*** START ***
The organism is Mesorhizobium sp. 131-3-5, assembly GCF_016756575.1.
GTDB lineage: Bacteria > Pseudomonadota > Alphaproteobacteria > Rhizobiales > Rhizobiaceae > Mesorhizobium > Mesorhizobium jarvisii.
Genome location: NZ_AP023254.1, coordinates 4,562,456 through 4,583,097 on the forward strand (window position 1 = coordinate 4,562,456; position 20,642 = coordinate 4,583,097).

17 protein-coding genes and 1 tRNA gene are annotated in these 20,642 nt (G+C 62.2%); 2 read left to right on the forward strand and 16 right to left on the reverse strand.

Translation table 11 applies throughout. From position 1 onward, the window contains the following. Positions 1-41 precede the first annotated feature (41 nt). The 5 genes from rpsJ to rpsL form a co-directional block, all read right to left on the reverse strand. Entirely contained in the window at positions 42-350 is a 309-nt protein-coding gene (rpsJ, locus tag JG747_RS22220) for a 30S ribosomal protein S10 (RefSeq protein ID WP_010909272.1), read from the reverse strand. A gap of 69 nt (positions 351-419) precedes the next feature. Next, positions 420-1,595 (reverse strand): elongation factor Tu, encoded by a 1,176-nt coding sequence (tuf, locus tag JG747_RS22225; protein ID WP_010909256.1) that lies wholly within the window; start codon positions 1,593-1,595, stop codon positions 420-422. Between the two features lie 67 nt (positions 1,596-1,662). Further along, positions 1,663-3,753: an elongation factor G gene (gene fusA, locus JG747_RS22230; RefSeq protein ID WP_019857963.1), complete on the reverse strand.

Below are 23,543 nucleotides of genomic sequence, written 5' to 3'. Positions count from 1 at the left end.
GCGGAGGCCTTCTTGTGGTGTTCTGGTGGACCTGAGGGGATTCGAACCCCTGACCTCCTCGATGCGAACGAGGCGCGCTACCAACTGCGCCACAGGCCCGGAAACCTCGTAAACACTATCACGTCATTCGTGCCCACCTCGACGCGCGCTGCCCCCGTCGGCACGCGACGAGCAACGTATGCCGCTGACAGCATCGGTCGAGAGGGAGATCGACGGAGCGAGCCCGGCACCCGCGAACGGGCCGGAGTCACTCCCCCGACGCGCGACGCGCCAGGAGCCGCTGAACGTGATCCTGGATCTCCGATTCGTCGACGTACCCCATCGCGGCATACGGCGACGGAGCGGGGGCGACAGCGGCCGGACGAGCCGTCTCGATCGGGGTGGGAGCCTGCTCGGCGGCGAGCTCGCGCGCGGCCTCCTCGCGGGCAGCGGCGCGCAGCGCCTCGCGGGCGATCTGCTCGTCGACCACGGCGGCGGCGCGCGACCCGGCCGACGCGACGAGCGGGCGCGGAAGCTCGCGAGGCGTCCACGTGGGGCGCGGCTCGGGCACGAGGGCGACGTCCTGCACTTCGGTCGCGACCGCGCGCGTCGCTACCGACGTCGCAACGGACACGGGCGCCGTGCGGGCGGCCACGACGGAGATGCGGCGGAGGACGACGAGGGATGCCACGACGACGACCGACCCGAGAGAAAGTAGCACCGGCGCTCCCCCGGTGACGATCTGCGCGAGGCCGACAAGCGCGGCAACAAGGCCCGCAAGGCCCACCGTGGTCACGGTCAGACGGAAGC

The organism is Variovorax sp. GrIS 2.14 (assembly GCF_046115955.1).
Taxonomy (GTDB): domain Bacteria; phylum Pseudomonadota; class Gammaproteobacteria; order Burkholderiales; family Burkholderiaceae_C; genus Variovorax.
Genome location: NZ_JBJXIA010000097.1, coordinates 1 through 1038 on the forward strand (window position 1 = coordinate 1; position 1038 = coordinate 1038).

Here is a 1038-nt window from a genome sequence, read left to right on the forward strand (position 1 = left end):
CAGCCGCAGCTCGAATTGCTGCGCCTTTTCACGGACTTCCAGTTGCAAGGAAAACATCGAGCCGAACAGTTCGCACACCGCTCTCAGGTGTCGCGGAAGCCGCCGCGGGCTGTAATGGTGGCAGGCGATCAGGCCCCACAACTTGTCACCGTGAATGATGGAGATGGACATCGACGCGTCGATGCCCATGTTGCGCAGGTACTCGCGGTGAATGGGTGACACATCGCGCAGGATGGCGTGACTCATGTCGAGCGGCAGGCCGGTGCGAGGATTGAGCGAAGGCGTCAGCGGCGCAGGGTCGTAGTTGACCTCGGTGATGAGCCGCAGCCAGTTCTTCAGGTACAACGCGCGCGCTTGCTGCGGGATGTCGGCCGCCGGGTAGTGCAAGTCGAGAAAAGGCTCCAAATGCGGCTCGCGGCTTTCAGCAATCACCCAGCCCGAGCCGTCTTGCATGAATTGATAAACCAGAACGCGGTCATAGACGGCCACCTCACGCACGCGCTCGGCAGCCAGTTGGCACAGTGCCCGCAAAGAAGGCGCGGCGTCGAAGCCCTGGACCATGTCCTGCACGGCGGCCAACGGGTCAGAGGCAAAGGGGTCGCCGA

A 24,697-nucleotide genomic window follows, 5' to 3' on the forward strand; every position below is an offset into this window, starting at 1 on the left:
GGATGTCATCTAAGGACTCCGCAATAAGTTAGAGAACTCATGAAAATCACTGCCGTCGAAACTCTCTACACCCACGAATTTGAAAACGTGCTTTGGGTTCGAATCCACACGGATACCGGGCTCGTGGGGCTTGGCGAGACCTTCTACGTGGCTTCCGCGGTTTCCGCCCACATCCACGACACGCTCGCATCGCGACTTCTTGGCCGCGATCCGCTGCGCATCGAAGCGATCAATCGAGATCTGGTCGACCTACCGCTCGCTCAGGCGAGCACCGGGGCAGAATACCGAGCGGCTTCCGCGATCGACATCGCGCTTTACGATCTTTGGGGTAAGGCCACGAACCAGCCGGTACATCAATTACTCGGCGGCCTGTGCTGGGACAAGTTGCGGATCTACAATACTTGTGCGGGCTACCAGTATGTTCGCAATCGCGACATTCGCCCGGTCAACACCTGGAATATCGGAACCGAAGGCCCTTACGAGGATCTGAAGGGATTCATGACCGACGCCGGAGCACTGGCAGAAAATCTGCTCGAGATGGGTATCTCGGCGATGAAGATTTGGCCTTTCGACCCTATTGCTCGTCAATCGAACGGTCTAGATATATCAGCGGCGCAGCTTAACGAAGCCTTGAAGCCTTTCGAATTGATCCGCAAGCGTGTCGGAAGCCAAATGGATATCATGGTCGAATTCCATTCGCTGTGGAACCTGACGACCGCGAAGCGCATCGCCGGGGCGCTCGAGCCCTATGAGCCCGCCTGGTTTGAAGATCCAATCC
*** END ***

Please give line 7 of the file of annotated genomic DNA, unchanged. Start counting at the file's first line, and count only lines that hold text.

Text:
GCGGAGGCCTTCTTGTGGTGTTCTGGTGGACCTGAGGGGATTCGAACCCCTGACCTCCTCGATGCGAACGAGGCGCGCTACCAACTGCGCCACAGGCCCGGAAACCTCGTAAACACTATCACGTCATTCGTGCCCACCTCGACGCGCGCTGCCCCCGTCGGCACGCGACGAGCAACGTATGCCGCTGACAGCATCGGTCGAGAGGGAGATCGACGGAGCGAGCCCGGCACCCGCGAACGGGCCGGAGTCACTCCCCCGACGCGCGACGCGCCAGGAGCCGCTGAACGTGATCCTGGATCTCCGATTCGTCGACGTACCCCATCGCGGCATACGGCGACGGAGCGGGGGCGACAGCGGCCGGACGAGCCGTCTCGATCGGGGTGGGAGCCTGCTCGGCGGCGAGCTCGCGCGCGGCCTCCTCGCGGGCAGCGGCGCGCAGCGCCTCGCGGGCGATCTGCTCGTCGACCACGGCGGCGGCGCGCGACCCGGCCGACGCGACGAGCGGGCGCGGAAGCTCGCGAGGCGTCCACGTGGGGCGCGGCTCGGGCACGAGGGCGACGTCCTGCACTTCGGTCGCGACCGCGCGCGTCGCTACCGACGTCGCAACGGACACGGGCGCCGTGCGGGCGGCCACGACGGAGATGCGGCGGAGGACGACGAGGGATGCCACGACGACGACCGACCCGAGAGAAAGTAGCACCGGCGCTCCCCCGGTGACGATCTGCGCGAGGCCGACAAGCGCGGCAACAAGGCCCGCAAGGCCCACCGTGGTCACGGTCAGACGGAAGC